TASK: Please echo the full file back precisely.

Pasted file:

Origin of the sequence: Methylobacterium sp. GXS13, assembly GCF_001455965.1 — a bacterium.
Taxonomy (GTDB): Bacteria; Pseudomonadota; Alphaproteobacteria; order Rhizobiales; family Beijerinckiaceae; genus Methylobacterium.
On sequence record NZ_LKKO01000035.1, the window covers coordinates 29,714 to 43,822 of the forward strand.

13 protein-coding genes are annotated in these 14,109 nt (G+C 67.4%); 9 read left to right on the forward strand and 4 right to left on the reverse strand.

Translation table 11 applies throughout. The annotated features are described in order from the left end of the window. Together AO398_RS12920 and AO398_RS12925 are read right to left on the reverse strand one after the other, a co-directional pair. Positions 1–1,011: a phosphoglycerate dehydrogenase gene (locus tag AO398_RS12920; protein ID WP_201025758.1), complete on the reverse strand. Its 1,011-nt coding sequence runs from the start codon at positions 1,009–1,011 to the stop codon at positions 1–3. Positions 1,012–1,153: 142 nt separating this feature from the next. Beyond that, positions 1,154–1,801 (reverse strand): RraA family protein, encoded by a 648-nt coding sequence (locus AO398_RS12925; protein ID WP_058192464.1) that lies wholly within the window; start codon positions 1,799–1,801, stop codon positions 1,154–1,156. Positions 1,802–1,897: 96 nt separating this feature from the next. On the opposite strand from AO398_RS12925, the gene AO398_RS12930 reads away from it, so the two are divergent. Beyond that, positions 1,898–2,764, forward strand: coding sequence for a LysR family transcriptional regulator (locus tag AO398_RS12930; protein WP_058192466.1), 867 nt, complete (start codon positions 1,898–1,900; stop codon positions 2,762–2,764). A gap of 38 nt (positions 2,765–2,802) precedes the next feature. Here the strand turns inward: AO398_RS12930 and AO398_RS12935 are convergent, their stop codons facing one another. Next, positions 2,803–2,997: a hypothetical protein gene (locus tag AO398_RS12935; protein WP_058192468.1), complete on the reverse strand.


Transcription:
Origin of the sequence: Methylobacterium sp. GXS13, assembly GCF_001455965.1 — a bacterium.
Taxonomy (GTDB): Bacteria; Pseudomonadota; Alphaproteobacteria; order Rhizobiales; family Beijerinckiaceae; genus Methylobacterium.
On sequence record NZ_LKKO01000035.1, the window covers coordinates 29,714 to 43,822 of the forward strand.

13 protein-coding genes are annotated in these 14,109 nt (G+C 67.4%); 9 read left to right on the forward strand and 4 right to left on the reverse strand.

Translation table 11 applies throughout. The annotated features are described in order from the left end of the window. Together AO398_RS12920 and AO398_RS12925 are read right to left on the reverse strand one after the other, a co-directional pair. Positions 1–1,011: a phosphoglycerate dehydrogenase gene (locus tag AO398_RS12920; protein ID WP_201025758.1), complete on the reverse strand. Its 1,011-nt coding sequence runs from the start codon at positions 1,009–1,011 to the stop codon at positions 1–3. Positions 1,012–1,153: 142 nt separating this feature from the next. Beyond that, positions 1,154–1,801 (reverse strand): RraA family protein, encoded by a 648-nt coding sequence (locus AO398_RS12925; protein ID WP_058192464.1) that lies wholly within the window; start codon positions 1,799–1,801, stop codon positions 1,154–1,156. Positions 1,802–1,897: 96 nt separating this feature from the next. On the opposite strand from AO398_RS12925, the gene AO398_RS12930 reads away from it, so the two are divergent. Beyond that, positions 1,898–2,764, forward strand: coding sequence for a LysR family transcriptional regulator (locus tag AO398_RS12930; protein WP_058192466.1), 867 nt, complete (start codon positions 1,898–1,900; stop codon positions 2,762–2,764). A gap of 38 nt (positions 2,765–2,802) precedes the next feature. Here the strand turns inward: AO398_RS12930 and AO398_RS12935 are convergent, their stop codons facing one another. Next, positions 2,803–2,997: a hypothetical protein gene (locus tag AO398_RS12935; protein WP_058192468.1), complete on the reverse strand.